THE director of one of the most popular films at Sydney’s Mardi Gras Film Festival this year has alleged he was prevented from filming at a number of the city’s surf lifesaving clubs due to, he suspects, the movie’s gay subject matter.

Drown focuses on the ramifications for an Australian surf lifesaving champion when a new and gay member of the team steals his crown.

The film was sold out last week when shown at the Mardi Gras Film Festival and is having an encore screenings this evening in Sydney’s CBD and over the coming weeks in the city’s eastern and southern suburbs.

It is also part of the line-up for the Melbourne Queer Film Festival, which begins on March 19.

“The great thing about this project was when you tell people what you’re doing so many people got behind us,” Drown’s director Dean Francis told the Star Observer.

“It’s an idealisation of the Australian male who is straight, who is imposing physically and who goes with the pack mentality where there is zero room for sexual or gender diversity.”

However, despite the presence of Lifesavers with Pride at successive Mardi Gras parades, Francis believes surf lifesaving as a whole is yet to be more inclusive to LGBTI people.

“Unfortunately a lot of the surf clubs didn’t [allow filming] because we were actually sticking salt into a wound that they didn’t want to put salt into,” he said.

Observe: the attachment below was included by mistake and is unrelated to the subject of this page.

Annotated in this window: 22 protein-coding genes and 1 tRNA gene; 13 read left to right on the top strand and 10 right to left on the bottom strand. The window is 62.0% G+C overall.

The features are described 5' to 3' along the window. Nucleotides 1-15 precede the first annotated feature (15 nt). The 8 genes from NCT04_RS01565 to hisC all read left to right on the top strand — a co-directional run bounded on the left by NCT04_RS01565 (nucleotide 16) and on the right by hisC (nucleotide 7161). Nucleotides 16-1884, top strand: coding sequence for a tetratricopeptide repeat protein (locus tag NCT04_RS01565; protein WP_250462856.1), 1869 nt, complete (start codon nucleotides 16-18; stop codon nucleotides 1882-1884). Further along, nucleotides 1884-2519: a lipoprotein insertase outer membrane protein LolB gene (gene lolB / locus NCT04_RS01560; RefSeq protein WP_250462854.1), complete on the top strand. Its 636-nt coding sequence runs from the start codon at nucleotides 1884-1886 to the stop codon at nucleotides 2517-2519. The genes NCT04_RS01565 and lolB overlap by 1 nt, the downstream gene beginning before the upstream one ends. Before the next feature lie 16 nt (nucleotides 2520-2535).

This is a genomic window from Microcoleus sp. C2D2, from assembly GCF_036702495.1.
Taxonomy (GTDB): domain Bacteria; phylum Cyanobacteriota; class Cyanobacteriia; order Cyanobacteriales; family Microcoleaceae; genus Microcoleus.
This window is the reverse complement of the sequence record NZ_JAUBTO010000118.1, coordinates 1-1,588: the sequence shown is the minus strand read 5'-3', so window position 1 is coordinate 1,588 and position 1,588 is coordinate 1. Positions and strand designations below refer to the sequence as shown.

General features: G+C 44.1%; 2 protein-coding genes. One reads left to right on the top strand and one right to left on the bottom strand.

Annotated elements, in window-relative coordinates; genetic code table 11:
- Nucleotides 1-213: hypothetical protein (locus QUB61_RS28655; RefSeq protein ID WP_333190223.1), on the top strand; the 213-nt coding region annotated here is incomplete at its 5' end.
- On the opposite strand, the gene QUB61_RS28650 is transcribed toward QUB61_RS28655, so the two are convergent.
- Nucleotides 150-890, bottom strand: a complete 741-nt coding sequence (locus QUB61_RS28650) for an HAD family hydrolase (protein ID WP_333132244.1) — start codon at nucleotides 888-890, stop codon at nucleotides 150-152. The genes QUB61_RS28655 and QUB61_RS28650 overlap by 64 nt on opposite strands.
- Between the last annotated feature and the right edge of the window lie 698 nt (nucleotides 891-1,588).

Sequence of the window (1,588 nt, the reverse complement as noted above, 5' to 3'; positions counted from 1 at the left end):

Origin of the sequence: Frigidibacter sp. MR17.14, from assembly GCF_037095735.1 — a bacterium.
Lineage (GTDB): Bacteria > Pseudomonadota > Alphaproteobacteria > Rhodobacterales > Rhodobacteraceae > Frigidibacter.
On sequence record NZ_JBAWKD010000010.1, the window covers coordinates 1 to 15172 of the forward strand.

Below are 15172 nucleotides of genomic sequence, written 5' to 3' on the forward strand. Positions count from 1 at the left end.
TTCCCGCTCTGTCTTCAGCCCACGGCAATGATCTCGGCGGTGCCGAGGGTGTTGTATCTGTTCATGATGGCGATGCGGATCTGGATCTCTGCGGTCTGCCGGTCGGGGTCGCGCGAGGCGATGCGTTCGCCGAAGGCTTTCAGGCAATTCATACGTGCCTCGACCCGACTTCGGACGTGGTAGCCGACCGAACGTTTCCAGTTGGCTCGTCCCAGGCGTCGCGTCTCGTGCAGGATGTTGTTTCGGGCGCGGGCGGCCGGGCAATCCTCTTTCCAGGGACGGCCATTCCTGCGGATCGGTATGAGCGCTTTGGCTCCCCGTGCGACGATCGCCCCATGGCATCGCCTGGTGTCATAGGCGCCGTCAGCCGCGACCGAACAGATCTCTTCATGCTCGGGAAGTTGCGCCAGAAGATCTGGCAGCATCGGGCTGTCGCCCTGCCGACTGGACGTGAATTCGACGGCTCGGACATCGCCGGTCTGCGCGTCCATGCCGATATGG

Francis, who also produced the film, said their first choice for a location was Maroubra Surf Lifesaving Club in Sydney’s east.

However, he said the club refused to allow filming to take place: “Maroubra were totally unsupportive… but in the end we shot there anyway.”

Honorary Secretary of Maroubra surf live saving club Alison Vuletic, told the Star Observer the decision to disallow the filming had been taken by previous management and they had no information for the reasons behind it.

However, Vuletic said: “Our current policy is that our venue is not available for production of films or ads as it is too disruptive to the many lifesaving education and training programs we run… so it would be reasonable to assume that this was the case back then as well.

“Maroubra SLSC has no discriminative policies against gay people and welcome all members of the community to join our club and volunteer their time to protect the public against drowning.”

Maroubra is famous for being the home of notorious surfing gang the Bra Boys.

The 2007 documentary Bra Boys: Blood is Thicker than Water was filmed at the beach.

Francis said the reception was better at other surf lifesaving clubs, in particular Mona Vale’s club on Sydney’s northern beaches.

Nevertheless, the crew continued to face discrimination during filming, according to Francis.

“There was one scene where we had the boys dressed in Speedos — as the boys would — and these two lifesavers go ‘what is this, a fucking gay bar?’,” he said.

“And we were like ‘no dude, this is what you do.’

“It was like holding a mirror up to them.”

Filming for Drown also took place on the gay strip of Oxford St and in and around the Kings Cross neighbourhood.

“In Kings Cross it was incredible, we got bottles thrown at us and water thrown out of windows,” Francis said.

“We got a lot of grief but Oxford St was a lot more chilled out.”

Drown will be screened tonight at 7pm at Event Cinemas George Street:

It will also be screened at Melbourne’s ACMI theatre as part of Melbourne Queer Film Festival on March 21. Details:

Further screenings in Sydney are also due to be held on Wednesday, March 18 at Event Cinemas Bondi Junction and Monday, March 30 at Event Cinemas Beverly Hills. Details:

[NOTE: This story was updated on Monday, March 16 with comments from Maroubra Surf Life Saving Club.]

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